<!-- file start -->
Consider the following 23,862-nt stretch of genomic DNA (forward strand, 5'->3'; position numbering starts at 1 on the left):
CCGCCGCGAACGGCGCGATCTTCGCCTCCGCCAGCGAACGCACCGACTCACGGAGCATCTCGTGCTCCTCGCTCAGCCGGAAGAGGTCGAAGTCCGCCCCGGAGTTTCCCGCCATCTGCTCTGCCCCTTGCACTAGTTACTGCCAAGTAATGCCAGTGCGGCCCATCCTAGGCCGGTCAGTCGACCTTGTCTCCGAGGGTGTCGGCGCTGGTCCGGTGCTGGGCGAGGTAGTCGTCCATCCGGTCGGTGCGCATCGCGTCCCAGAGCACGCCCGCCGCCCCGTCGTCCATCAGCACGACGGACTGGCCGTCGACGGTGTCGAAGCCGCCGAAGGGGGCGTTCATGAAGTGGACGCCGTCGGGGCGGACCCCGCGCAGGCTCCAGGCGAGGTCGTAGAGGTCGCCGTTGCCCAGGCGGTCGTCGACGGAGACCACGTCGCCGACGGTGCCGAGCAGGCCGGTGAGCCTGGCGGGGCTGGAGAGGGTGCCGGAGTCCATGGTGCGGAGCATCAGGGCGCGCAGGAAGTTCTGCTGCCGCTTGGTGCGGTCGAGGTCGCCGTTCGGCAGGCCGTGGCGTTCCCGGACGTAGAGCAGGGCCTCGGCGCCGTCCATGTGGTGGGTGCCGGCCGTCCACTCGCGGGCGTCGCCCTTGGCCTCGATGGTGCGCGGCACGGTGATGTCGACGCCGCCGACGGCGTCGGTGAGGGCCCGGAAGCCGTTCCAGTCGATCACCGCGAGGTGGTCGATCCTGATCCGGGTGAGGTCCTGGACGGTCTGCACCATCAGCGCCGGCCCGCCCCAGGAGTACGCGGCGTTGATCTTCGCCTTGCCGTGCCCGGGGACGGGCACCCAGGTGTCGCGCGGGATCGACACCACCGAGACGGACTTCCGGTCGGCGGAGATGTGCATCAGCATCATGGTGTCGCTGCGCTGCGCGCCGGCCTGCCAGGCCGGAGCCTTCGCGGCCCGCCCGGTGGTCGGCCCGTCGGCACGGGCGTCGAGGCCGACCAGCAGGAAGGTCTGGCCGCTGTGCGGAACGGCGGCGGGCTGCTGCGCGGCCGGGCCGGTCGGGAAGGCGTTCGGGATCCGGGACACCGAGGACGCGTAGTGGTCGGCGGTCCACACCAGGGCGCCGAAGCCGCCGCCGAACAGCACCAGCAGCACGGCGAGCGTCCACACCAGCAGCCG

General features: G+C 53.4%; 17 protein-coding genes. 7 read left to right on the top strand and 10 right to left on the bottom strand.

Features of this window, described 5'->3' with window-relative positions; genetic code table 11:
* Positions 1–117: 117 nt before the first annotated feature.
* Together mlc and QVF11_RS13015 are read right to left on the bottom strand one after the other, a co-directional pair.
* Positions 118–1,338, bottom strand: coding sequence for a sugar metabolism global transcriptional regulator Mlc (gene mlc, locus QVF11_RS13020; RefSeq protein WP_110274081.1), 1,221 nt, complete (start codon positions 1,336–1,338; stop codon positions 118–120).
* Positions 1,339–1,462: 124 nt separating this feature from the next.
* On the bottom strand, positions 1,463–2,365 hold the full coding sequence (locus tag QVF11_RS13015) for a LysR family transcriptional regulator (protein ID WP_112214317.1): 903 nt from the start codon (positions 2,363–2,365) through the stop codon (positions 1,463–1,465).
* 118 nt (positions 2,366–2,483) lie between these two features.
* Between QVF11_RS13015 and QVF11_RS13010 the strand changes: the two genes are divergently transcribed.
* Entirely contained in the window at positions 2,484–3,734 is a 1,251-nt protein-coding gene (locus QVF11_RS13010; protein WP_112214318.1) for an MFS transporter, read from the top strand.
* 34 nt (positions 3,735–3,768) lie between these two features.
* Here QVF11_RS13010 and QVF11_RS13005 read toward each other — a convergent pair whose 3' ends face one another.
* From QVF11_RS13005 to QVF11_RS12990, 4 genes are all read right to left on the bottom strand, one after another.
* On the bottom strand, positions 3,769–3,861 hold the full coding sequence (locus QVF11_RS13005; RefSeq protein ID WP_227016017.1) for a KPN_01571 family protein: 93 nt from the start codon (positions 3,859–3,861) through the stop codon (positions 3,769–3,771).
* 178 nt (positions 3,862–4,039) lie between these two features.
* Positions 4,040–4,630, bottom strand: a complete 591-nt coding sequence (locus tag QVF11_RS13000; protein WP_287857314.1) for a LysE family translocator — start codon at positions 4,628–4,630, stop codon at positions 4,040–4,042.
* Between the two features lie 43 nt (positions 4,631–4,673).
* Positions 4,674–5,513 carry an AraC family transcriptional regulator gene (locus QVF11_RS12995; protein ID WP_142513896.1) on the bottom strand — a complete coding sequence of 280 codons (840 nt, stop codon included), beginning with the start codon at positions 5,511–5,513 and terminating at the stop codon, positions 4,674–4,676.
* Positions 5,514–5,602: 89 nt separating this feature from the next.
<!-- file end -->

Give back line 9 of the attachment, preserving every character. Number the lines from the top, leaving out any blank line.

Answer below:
* On the bottom strand, positions 1,463–2,365 hold the full coding sequence (locus tag QVF11_RS13015) for a LysR family transcriptional regulator (protein ID WP_112214317.1): 903 nt from the start codon (positions 2,363–2,365) through the stop codon (positions 1,463–1,465).